One thing it seems most people can agree on is Park Chan-wook’s Decision to Leave. The Korean filmmaker’s past works include the revenge thriller Oldboy, the brittle family drama Stoker, and the stylish erotic thriller The Handmaiden which premiered at Cannes in 2016. Decision to Leave is a crime procedural that becomes a romantic drama as a top detective falls for the wife of the man whose murder he is investigating. If it sounds like a corny premise, all accounts suggest that Park does nothing conventional with the material, with Variety calling the film a cool saunter through an “immaculately intricate labyrinth”. Park also took home the Best Director prize and it seems this is one of the few Jury decisions that everyone can get on board with.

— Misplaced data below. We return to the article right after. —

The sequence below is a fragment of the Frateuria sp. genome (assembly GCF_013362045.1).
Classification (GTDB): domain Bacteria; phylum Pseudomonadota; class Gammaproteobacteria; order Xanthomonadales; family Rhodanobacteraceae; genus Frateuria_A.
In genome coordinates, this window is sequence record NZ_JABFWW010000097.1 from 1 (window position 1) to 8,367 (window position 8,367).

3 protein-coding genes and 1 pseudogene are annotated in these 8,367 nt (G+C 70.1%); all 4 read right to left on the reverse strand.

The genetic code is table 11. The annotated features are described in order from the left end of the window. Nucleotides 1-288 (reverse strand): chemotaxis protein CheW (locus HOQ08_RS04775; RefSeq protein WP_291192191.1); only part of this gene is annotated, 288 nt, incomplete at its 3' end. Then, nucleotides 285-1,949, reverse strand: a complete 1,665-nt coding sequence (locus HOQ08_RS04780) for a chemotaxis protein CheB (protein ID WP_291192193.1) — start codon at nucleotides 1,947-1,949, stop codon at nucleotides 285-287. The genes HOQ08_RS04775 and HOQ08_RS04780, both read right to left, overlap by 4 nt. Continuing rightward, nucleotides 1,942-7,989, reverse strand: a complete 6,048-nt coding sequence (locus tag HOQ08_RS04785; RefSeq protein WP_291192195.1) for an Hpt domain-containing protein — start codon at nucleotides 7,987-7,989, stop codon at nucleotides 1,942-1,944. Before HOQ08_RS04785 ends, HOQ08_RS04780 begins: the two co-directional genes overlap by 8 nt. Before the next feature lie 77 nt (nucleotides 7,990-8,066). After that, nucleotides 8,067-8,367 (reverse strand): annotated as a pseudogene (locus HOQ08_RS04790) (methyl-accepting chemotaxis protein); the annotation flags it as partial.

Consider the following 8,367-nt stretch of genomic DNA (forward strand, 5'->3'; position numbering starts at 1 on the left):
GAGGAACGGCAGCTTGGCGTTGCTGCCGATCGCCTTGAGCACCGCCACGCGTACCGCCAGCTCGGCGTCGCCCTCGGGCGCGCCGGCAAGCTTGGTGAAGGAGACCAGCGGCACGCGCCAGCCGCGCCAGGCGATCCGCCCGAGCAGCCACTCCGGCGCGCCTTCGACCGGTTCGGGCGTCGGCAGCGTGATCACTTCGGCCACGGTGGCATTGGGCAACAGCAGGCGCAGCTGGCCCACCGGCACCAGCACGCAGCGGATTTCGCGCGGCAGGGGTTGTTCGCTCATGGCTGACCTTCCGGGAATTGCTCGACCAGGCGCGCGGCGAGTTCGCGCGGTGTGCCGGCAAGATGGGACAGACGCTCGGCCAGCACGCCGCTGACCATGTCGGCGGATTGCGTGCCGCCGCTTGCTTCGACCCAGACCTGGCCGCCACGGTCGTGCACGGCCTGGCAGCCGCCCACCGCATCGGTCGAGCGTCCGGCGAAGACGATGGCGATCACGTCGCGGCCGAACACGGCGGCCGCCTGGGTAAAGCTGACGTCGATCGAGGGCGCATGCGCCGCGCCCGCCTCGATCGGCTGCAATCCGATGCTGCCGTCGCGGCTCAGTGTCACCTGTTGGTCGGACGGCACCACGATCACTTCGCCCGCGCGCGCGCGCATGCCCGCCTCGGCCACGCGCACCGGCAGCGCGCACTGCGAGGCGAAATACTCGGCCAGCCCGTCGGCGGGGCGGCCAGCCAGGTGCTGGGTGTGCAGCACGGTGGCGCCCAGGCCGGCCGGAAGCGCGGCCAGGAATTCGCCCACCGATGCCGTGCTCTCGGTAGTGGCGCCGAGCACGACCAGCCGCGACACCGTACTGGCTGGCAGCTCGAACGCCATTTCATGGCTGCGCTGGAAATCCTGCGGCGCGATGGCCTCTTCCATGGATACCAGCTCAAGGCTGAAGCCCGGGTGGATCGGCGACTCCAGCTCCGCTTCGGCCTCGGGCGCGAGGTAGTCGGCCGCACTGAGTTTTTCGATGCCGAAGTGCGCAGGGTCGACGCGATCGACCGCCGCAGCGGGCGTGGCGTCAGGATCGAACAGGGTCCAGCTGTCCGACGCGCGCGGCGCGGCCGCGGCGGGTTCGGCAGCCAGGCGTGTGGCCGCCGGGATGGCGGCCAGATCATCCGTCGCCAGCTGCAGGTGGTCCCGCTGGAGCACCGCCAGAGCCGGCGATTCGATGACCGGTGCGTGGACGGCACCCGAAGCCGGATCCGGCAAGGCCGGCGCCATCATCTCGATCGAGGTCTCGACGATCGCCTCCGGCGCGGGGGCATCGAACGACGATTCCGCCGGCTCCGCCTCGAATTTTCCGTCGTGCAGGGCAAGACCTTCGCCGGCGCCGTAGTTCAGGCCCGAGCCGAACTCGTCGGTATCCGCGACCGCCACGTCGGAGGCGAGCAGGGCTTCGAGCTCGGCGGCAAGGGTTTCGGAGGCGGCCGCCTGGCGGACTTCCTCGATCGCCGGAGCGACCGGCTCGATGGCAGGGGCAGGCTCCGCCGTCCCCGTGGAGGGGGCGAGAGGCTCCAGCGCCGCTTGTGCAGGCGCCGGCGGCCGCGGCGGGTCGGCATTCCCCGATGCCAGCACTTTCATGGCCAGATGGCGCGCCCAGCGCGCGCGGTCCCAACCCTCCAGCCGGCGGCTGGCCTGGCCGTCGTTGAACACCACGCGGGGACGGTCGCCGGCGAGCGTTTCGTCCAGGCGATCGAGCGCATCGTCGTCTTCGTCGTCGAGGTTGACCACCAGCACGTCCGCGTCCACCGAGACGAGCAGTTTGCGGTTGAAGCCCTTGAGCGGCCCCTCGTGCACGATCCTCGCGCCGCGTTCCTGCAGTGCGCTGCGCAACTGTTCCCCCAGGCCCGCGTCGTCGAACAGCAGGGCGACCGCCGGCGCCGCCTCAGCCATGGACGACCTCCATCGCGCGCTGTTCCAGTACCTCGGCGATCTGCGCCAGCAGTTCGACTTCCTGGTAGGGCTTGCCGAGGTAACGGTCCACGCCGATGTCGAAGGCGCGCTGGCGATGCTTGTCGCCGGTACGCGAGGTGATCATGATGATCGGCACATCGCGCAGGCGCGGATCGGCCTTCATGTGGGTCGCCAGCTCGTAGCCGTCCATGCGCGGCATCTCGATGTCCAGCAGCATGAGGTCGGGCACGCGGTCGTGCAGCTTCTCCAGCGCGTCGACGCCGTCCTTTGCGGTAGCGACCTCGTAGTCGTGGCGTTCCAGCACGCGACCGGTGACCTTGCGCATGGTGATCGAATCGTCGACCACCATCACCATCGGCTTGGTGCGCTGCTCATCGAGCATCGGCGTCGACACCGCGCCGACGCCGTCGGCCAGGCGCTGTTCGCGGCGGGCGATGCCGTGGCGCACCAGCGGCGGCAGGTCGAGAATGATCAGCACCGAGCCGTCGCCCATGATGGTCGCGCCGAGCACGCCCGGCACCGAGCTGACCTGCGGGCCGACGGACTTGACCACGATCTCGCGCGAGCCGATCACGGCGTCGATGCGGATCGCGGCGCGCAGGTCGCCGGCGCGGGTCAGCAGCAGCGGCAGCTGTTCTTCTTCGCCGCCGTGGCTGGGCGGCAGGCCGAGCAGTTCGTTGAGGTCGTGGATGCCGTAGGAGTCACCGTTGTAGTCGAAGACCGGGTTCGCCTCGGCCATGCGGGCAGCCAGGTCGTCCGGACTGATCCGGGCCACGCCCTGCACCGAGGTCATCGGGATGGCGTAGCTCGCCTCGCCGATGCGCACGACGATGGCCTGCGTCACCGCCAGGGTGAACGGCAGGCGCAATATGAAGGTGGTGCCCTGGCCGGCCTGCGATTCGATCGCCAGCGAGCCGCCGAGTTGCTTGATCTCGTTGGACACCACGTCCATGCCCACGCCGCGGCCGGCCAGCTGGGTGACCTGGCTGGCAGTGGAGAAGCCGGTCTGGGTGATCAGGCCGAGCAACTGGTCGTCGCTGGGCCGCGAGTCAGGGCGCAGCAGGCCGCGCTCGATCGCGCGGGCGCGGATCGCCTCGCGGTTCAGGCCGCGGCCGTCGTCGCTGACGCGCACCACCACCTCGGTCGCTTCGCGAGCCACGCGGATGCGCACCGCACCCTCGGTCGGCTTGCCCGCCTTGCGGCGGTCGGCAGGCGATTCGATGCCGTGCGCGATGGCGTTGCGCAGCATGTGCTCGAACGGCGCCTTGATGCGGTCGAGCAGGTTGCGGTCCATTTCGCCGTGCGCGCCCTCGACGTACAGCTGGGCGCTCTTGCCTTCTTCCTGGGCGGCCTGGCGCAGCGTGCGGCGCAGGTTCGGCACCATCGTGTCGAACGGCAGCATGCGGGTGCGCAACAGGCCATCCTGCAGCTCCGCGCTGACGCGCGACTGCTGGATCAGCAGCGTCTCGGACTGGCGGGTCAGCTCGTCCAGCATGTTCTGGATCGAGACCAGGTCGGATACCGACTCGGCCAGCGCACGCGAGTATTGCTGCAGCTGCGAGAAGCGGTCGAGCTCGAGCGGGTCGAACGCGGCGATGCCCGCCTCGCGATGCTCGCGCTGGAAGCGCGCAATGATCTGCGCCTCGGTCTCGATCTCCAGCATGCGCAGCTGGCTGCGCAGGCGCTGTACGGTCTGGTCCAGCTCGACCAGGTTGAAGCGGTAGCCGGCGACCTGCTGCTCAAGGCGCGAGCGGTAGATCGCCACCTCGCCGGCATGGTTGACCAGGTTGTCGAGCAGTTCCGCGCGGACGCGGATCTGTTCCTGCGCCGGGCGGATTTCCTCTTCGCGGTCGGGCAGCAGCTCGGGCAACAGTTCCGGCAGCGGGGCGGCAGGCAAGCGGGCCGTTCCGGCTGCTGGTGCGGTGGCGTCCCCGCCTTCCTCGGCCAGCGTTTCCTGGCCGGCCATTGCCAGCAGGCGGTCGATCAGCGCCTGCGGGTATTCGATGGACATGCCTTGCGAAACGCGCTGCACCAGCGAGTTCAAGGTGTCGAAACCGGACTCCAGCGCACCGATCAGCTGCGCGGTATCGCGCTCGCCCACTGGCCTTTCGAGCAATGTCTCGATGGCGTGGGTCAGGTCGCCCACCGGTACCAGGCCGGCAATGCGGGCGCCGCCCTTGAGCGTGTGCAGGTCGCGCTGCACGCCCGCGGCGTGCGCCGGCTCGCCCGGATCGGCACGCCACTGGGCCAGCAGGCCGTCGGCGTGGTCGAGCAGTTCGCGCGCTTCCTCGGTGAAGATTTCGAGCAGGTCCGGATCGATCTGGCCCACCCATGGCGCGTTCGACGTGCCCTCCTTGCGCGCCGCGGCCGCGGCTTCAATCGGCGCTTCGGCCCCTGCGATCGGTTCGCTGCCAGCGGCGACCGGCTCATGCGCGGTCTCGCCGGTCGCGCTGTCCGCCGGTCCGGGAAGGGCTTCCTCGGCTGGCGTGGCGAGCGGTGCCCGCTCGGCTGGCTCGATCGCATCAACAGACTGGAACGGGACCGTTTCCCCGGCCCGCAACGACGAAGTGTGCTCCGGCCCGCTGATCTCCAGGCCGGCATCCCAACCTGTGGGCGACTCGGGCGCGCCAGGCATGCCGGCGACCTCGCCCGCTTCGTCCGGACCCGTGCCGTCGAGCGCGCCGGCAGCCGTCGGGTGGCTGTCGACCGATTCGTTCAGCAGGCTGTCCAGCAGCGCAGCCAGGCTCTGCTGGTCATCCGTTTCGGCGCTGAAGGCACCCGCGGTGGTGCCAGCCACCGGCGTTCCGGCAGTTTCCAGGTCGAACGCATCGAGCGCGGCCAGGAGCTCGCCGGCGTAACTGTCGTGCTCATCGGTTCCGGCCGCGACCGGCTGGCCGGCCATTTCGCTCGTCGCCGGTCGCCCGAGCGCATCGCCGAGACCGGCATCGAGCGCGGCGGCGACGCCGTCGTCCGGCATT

The controversial true-crime thriller Holy Spider took home an award for its leading actress Zar Emir-Ebrahimi who plays an investigative journalist trying to uncover the truth about a serial killer who is hunting sex workers. The film is based on the true story of Saeed Hanaei, known as “The Spider Killer”, who killed sixteen women between 2000 and 2001. Hanaei became a quasi-hero for the religious right in Iran at the time who felt he was “cleansing” the city of Mashad, and he even received help from the police force for doing what was seen by some as God’s work. The film, which is set in Iran, wasn’t able to film there due to the subject and its inclusion of substantial nudity and was filmed in Jordan instead. It has been called, by some, a slick and enticing thriller in the vein of David Fincher’s Zodiac. Others have criticised Holy Spider for “Hollywood-ising” the tragic deaths of these women who, according to The Guardian, don’t receive a huge amount of screen time. The premiere was protested too by a feminist collective who took to the red carpet and set off plumes of black smoke whilst holding up a list of 129 women’s names. The group indicated that these names were a list of the “129 feminicides in France since the last Cannes festival” – ‘feminicide’ being a phrase defined in the late seventies as the intentional killing of women and girls because they are female.